My Dog Training Squirrels!

I have a person who is masquerading as a dog at my house. His name is Tuxcitto. The reason I say this is that no normal dog can take random information and figure out the things that Tuxcitto does everyday. I have a perfect example in the following story of Tuxcitto and our resident squirrel population. You never know who's doing the dog training around our house.

Before Tuxcitto came along last fall, we had one dog named Spoofy. She's an older dog and has been with us since she was a puppy. Spoofy loves to chase squirrels. Back in her younger days she almost done one or two. But These days the squirrels have their way with her and get just close enough to tease her, and then easily run up the nearest tree.

But that was soon to change when Tuxcitto arrived. I learned in the first few weeks that Tuxcitto was an experienced escape artist. Until we came to an agreement, he would often take off and run through the vicinity heather and yon until he got thirsty, hungry, or I came and caught him. During this period he was usually bound to a long tether tied to our front tree if we were not outside with him.

Since we now agree that he will not run around the neighborhood he gets to go out with Spoofy and our two cats, Blackie and Baby with out being tethered. During the time that he was tethered, he often watched a little game play out with Spoofy and our local squirrels. He was always interested but never really participated since he knew the 30 feet of tether limited him. Or at least that's what I believe now in hindsight.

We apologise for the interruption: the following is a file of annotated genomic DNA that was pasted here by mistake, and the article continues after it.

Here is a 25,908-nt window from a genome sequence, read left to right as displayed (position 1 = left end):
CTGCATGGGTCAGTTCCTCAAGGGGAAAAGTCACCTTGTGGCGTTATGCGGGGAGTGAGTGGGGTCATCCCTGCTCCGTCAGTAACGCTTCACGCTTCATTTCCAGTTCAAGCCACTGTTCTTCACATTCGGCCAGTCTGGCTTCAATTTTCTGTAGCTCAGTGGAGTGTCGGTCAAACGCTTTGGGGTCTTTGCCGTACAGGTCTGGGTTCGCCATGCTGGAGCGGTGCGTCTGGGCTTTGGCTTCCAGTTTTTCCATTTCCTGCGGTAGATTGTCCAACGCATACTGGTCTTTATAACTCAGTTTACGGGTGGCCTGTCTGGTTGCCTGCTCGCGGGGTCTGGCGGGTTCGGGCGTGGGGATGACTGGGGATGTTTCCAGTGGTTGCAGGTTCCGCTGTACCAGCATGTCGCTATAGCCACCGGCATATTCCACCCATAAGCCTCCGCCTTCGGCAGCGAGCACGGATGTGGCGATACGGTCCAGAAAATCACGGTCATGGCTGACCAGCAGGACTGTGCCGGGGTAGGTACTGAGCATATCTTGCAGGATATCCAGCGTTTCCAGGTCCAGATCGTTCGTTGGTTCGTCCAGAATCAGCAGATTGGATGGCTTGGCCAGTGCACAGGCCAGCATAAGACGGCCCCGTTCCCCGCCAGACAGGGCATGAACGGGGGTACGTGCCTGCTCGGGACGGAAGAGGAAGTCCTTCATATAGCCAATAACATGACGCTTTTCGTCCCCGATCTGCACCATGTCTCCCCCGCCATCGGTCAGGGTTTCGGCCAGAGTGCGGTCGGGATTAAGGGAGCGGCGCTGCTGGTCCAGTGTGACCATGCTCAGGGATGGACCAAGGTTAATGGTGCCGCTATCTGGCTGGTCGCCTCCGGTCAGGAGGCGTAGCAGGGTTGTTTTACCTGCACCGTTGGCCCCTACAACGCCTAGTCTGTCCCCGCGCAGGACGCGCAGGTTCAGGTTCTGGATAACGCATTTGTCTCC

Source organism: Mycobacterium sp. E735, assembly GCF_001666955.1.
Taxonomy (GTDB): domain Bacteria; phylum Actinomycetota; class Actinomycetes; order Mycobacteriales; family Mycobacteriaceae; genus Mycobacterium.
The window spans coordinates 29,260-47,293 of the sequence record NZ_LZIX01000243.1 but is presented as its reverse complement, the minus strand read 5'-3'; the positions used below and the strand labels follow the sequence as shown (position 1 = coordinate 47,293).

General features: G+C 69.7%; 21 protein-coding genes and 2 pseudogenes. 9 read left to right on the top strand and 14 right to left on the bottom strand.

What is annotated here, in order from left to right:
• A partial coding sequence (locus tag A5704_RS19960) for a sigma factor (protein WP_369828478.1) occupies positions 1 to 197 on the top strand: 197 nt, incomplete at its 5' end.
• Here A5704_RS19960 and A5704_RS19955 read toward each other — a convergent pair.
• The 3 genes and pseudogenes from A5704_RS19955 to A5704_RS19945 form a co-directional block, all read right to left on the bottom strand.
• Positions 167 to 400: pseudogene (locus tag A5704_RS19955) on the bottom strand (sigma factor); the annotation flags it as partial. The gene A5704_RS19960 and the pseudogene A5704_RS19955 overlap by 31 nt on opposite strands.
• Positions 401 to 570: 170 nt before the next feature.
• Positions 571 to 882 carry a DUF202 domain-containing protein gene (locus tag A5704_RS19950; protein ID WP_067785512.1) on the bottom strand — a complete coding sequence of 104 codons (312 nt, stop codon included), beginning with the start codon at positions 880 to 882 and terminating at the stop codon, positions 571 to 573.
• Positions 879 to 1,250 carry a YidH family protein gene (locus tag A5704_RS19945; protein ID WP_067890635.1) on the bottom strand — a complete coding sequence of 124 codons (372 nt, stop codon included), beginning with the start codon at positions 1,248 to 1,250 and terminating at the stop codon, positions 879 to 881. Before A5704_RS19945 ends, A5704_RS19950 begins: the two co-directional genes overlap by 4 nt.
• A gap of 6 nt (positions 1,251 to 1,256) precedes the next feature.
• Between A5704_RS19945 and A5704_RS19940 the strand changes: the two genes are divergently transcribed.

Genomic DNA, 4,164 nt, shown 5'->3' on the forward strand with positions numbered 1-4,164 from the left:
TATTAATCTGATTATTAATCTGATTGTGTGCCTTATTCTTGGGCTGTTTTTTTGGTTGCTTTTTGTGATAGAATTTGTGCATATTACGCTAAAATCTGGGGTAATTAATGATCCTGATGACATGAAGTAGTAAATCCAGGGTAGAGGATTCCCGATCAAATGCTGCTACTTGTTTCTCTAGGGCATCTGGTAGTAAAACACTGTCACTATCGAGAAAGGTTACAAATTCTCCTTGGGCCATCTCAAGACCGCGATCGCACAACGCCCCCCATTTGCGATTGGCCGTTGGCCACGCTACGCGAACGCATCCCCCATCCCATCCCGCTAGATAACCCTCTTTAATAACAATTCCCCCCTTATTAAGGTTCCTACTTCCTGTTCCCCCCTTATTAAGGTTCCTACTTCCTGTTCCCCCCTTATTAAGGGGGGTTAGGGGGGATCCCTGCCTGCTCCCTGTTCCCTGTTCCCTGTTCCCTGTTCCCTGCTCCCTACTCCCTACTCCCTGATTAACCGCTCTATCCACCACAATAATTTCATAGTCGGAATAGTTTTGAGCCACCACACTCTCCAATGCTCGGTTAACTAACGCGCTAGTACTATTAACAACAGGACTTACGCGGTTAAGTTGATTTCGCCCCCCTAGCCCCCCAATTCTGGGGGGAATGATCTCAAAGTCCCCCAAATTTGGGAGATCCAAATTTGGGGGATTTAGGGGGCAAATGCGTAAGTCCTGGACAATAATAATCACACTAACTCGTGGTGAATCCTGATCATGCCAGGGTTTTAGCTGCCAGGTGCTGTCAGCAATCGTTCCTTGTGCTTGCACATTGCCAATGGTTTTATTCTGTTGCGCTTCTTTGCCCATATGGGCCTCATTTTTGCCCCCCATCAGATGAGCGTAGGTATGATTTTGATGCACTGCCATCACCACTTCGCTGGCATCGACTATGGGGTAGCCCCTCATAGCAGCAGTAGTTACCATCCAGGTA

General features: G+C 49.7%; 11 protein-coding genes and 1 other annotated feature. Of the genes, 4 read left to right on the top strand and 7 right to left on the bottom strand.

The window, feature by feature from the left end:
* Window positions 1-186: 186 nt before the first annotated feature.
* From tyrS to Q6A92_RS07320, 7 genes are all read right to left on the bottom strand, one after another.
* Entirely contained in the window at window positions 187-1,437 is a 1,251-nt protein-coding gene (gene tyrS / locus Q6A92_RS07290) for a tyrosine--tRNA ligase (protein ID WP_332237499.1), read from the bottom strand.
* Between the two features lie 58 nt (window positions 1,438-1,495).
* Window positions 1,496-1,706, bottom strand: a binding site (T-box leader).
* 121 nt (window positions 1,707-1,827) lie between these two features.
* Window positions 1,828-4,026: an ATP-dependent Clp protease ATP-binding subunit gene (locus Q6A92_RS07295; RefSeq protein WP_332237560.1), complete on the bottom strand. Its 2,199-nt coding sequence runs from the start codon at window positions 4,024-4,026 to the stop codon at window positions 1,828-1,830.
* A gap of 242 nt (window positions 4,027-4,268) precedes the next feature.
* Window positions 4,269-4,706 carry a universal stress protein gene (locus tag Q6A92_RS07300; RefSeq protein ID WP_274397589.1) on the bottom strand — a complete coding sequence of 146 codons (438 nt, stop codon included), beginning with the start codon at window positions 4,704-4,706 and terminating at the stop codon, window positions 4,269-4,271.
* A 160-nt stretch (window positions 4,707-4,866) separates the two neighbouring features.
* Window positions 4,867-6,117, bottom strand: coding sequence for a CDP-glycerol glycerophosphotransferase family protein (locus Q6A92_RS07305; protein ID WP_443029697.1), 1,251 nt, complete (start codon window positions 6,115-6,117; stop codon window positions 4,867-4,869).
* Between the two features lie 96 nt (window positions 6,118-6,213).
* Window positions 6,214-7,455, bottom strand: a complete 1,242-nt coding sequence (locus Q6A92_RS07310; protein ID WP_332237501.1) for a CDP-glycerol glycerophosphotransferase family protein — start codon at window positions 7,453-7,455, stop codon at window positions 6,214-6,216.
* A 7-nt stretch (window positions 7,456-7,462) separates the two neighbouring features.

Our resident squirrels do not needlessly come by everyday. They come pretty often since they love to rob our birdfeeders and tease Spoofy. But there are plenty of dogs and birdfeeders to visit in our neighborhood so they feel obliged to give all some attention. So the first few times that Tuxcitto was free to roam there were no squirrels in the area.

Now Tuxcitto is a Border Collie who has tremendous speed and agility, since the breed is a natural at herding animals. I have seen Tuxcitto clear a 5 foot fence with room to spare. These are popular dogs for freebie competitions. So he has a lot of natural talent. But beyond that, this dog is smarter than a lot of people I know and enjoys demonstrating this on any occasion.

So one morning I go to let the dogs and cats for their midmorning break. My neighbor happened to be out working in the yard so all four animals had to trot over over to see what he was doing. I traveled and followed the crowd. As I was talking to my neighbor, the animals lost interest and wandered back into our yard.

I am so grateful that I had a witness for what followed. As my neighbor and I talked I noticed the squirrels working their way way over to my yard through the trees. As soon as they got close they started chattering at Spoofy. Spoofy's ears perked up, she jumped up and was ready for the game to begin. But little did the squirrels know that the rules were about to be drastically changed.

The squirrels talked to each other and scampered down a nearby tree. Not all the way to the ground, just to the bottom of the trunk. As they were eyeing Spoofy, and looking to another tree about 40 feet away they ignored Tuxcitto laying just to the right of Spoofy. I'm sure they never considered him a threat since he had never joined in the game before.